Messiah. If it is the first Monday in December it can only mean one thing, the Sheffield Bach Choir’s annual performance of Handel’s oratorio which long ago entered Sheffield folklore and has become rejuvenated in recent years under the inspiring direction of Simon Lindley. This year’s soloists are Sheffield’s former BBC Choirgirl of the Year, soprano Ella Taylor who will certainly know the building she is singing in; mezzo-soprano Alison Hudson who has Glyndebourne and Scottish Opera experience; tenor Christopher Trenholme; and bass-baritone Quentin Brown, with the National Festival Orchestra. Sheffield Cathedral, Monday, 7pm – £16, £13 concessions, £6 students.
Sheffield University Lunchtime Concert, a second helping of items from Department of Music postgraduate students, Firth Hall, Western Bank, Thursday (December 4), 1.10pm – free, donations welcome.
Lindsay Aitkenhead/ Ian Sharpe, viola and piano. It will be amazing if at least some klezmer is not heard at the last Sheffield Cathedral Lunchtime Recital in the present series, Thursday (December 4), 1.15pm – free, donations welcome.
Tim Horton reaches the penultimate stop on his journey through Beethoven’s piano sonata cycle with performances of Op 79; Op 28, the Pastoral; and Op 108, the Hammerklavier. Music in the Round. Crucible Studio, Thursday (December 4), 7.30pm – £16.50, £11 disabled, unemployed, £5 students, under 18s.
L’Elisir d’Amore, Donizetti’s most popular comic opera in a revival of Laurent Pely’s hit production for the Royal Opera House from where it relayed live with British soprano of international repute Lucy Crowe, who rose to fame in the realms of ‘historically informed performance’ and is now spreading her wings with equal success, as Adina. From the land where they seem to have disappeared when once there were hundreds comes an Italian tenor of international note, Vittorio Grigolo, as Nemorino and there’s Bryn Terfel in a comic role as the quack doctor, Dulcamara! Wednesday (November 26), 7.15pm, at Cineworld Sheffield – £19.30, £15.50 concessions Vue, Meadowhall – £15, £12.50 concessions; Odeon, Arundel Gate – £13, £11 concessions.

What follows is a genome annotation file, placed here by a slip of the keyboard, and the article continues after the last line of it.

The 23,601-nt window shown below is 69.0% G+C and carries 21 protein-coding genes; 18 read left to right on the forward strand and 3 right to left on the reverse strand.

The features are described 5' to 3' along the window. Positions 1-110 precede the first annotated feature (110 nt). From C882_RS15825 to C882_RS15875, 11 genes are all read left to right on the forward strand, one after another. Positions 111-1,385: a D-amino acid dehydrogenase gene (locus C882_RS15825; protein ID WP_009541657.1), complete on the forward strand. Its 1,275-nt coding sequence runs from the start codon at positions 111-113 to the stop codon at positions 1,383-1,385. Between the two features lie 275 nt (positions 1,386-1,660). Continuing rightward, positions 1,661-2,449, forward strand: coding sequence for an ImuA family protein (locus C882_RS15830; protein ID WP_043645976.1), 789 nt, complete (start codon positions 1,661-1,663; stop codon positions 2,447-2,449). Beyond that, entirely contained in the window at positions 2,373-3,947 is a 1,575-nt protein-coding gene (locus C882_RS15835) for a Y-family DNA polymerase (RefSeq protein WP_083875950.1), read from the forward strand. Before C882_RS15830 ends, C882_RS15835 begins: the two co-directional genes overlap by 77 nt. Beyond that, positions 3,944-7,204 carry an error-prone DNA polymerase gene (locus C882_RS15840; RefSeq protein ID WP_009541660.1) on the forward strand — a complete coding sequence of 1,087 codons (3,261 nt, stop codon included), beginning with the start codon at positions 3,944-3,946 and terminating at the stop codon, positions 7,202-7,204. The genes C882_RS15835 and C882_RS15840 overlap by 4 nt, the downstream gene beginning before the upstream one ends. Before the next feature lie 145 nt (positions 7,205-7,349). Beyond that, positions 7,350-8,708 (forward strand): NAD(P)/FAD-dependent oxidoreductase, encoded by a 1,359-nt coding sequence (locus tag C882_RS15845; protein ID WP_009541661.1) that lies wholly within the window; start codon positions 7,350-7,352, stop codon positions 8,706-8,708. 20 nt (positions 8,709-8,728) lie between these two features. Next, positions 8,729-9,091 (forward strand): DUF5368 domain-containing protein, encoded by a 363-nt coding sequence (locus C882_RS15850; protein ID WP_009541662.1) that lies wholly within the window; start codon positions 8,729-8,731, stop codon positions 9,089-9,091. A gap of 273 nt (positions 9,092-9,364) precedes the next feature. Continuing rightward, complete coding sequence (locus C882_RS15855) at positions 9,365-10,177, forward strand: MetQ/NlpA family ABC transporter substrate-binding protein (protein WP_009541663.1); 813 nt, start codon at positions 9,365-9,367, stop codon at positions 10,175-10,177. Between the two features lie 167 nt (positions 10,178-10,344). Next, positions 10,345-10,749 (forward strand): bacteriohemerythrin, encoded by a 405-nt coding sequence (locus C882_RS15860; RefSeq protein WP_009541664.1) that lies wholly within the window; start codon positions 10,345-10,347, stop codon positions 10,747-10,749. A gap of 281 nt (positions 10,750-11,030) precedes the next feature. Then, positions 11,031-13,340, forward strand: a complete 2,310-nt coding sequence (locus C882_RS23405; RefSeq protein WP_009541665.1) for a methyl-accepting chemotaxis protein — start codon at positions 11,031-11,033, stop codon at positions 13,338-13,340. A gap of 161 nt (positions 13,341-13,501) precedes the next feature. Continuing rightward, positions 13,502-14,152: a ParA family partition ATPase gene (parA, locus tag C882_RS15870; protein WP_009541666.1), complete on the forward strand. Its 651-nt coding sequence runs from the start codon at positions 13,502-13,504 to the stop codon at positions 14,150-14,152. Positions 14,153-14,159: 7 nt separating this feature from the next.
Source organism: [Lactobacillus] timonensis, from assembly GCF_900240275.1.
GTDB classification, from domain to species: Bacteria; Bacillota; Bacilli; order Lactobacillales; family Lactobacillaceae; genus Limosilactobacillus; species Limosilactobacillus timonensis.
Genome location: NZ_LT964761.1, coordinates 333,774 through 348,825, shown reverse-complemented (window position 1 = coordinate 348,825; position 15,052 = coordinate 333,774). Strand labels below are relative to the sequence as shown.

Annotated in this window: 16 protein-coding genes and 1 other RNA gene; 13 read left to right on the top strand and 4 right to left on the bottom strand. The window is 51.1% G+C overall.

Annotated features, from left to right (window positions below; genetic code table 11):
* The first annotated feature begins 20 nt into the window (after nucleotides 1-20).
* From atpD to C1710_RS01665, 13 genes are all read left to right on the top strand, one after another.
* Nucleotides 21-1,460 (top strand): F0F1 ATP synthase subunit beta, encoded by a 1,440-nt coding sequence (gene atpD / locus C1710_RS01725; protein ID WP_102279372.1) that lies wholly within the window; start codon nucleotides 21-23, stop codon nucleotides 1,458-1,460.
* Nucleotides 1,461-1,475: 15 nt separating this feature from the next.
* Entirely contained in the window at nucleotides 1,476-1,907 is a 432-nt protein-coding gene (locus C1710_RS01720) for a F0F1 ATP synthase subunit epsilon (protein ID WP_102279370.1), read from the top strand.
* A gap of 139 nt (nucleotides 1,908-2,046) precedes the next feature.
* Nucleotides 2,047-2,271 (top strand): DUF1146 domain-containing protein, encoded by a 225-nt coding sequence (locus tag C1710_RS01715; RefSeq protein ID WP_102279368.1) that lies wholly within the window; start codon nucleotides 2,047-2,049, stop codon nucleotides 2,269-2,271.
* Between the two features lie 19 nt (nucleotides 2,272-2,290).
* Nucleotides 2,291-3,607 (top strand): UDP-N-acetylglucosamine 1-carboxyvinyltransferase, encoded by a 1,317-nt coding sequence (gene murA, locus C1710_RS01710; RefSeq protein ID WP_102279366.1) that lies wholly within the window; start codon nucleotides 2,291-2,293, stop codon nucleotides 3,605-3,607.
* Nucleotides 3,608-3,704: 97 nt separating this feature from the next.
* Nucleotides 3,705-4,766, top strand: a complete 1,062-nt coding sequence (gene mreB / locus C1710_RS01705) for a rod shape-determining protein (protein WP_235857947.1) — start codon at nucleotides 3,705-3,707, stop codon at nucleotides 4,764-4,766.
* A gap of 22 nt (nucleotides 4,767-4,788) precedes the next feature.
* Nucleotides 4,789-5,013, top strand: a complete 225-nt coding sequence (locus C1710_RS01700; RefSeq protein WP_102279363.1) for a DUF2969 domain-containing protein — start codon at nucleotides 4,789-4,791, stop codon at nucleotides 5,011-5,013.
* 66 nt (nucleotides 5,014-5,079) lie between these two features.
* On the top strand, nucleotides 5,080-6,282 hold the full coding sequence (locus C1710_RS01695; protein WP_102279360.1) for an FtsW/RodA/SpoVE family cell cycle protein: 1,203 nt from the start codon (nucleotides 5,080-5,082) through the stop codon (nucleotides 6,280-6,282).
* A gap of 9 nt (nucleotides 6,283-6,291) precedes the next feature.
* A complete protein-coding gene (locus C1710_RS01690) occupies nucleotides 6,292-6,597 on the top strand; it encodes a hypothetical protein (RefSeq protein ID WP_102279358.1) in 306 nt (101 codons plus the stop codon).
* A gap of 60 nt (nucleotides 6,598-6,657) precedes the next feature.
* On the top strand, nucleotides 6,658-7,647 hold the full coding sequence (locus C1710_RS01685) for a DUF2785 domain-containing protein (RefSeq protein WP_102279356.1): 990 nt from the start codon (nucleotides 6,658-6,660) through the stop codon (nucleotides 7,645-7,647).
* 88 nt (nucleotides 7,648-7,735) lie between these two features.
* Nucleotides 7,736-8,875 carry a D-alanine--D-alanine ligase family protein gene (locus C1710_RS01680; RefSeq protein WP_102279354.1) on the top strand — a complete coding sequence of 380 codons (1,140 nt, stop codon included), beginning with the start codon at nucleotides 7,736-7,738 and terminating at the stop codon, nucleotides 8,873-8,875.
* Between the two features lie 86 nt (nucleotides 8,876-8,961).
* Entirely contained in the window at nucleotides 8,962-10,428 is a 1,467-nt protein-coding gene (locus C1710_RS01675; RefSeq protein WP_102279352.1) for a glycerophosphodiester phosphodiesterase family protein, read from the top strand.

Hazel Flagg, another Jule Styne musical in concert performance from the source that gave us his Subways Are For Sleeping in May, Sheffield University’s Department of Music. This one began as a technicolour screwball comedy film in 1937 - Nothing Sacred with Carole Lombard (colourful music by Oscar Levant) - and Styne’s musical appeared in 1953, running for 153 performances on Broadway before going into oblivion (it is due for an off-Broadway revival next March, actually). The following year it became a film again, Living it Up, as a vehicle for Dean Martin and Jerry Lewis with Hazel becoming Homer Flagg played by Lewis. Basically, small-town girl Hazel is dying from exposure to radium, then finds out she has been misdiagnosed after accepting an invitation to go to New York to do a newspaper interview. Eager to see the big city, she keeps quiet and becomes a media darling when she gets there. It is performed using the full original orchestrations with a narration in place of the script delivered by Howard Middleton (Great British Bake Off), at Firth Hall, Western Bank, Tuesday, Wednesday (December 3), 7.30pm – £10, £7 concessions, £4 under 26, students Pre-concert talk - the performance director Dominic McHugh, who describes Styne’s score as “dazzlingly inventive,” and music director Matthew Malone in discussion, Tuesday only, 6.30pm.
Lunchtime Singing - monthly, 45-minute workshops on the City Hall stage (though not always), led by Val Regan and Andrea Small. Thursday (December 4 – Memorial Hall), 1pm – £6.
Music Box Workshops, hugely popular, highly interactive 45-minute Music in the Community events for children aged three to six exploring percussion and action songs led by Polly Ives. Crucible Studio, Saturday, December 6, 10.30am: three-to four-olds; 11.45am: five-to-six-years-olds; 1pm: three-to-six-year-olds – £6 participating children, accompanying adults free. Book on line at www.musicintheround.co.uk For further information contact firstname.lastname@example.org or call 0114 281 4660.
For details of Choral Evensong at Sheffield Cathedral and St John’s Church, Ranmoor, and music at daytime services, please see the respective websites of both in the ‘Who’s Doing It’ section of Classical Sheffield.